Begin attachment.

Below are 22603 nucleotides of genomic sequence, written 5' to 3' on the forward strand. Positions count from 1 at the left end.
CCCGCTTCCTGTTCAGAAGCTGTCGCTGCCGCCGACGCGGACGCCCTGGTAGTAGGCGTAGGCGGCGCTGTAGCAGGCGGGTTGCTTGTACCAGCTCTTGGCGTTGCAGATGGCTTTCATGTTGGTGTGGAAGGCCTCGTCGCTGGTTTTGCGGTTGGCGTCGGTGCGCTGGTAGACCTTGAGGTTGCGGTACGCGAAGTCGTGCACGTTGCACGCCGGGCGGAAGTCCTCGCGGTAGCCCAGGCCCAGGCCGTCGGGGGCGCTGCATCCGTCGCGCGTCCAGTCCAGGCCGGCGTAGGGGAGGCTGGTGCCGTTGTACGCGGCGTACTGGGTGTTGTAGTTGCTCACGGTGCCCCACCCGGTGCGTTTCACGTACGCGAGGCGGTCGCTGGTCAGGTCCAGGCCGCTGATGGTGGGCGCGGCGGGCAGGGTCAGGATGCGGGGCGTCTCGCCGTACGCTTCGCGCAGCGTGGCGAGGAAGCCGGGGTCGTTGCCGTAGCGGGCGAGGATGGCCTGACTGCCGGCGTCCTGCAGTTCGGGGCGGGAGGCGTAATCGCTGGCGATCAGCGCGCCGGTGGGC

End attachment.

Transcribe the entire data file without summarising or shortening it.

Below are 22603 nucleotides of genomic sequence, written 5' to 3' on the forward strand. Positions count from 1 at the left end.
CCCGCTTCCTGTTCAGAAGCTGTCGCTGCCGCCGACGCGGACGCCCTGGTAGTAGGCGTAGGCGGCGCTGTAGCAGGCGGGTTGCTTGTACCAGCTCTTGGCGTTGCAGATGGCTTTCATGTTGGTGTGGAAGGCCTCGTCGCTGGTTTTGCGGTTGGCGTCGGTGCGCTGGTAGACCTTGAGGTTGCGGTACGCGAAGTCGTGCACGTTGCACGCCGGGCGGAAGTCCTCGCGGTAGCCCAGGCCCAGGCCGTCGGGGGCGCTGCATCCGTCGCGCGTCCAGTCCAGGCCGGCGTAGGGGAGGCTGGTGCCGTTGTACGCGGCGTACTGGGTGTTGTAGTTGCTCACGGTGCCCCACCCGGTGCGTTTCACGTACGCGAGGCGGTCGCTGGTCAGGTCCAGGCCGCTGATGGTGGGCGCGGCGGGCAGGGTCAGGATGCGGGGCGTCTCGCCGTACGCTTCGCGCAGCGTGGCGAGGAAGCCGGGGTCGTTGCCGTAGCGGGCGAGGATGGCCTGACTGCCGGCGTCCTGCAGTTCGGGGCGGGAGGCGTAATCGCTGGCGATCAGCGCGCCGGTGGGC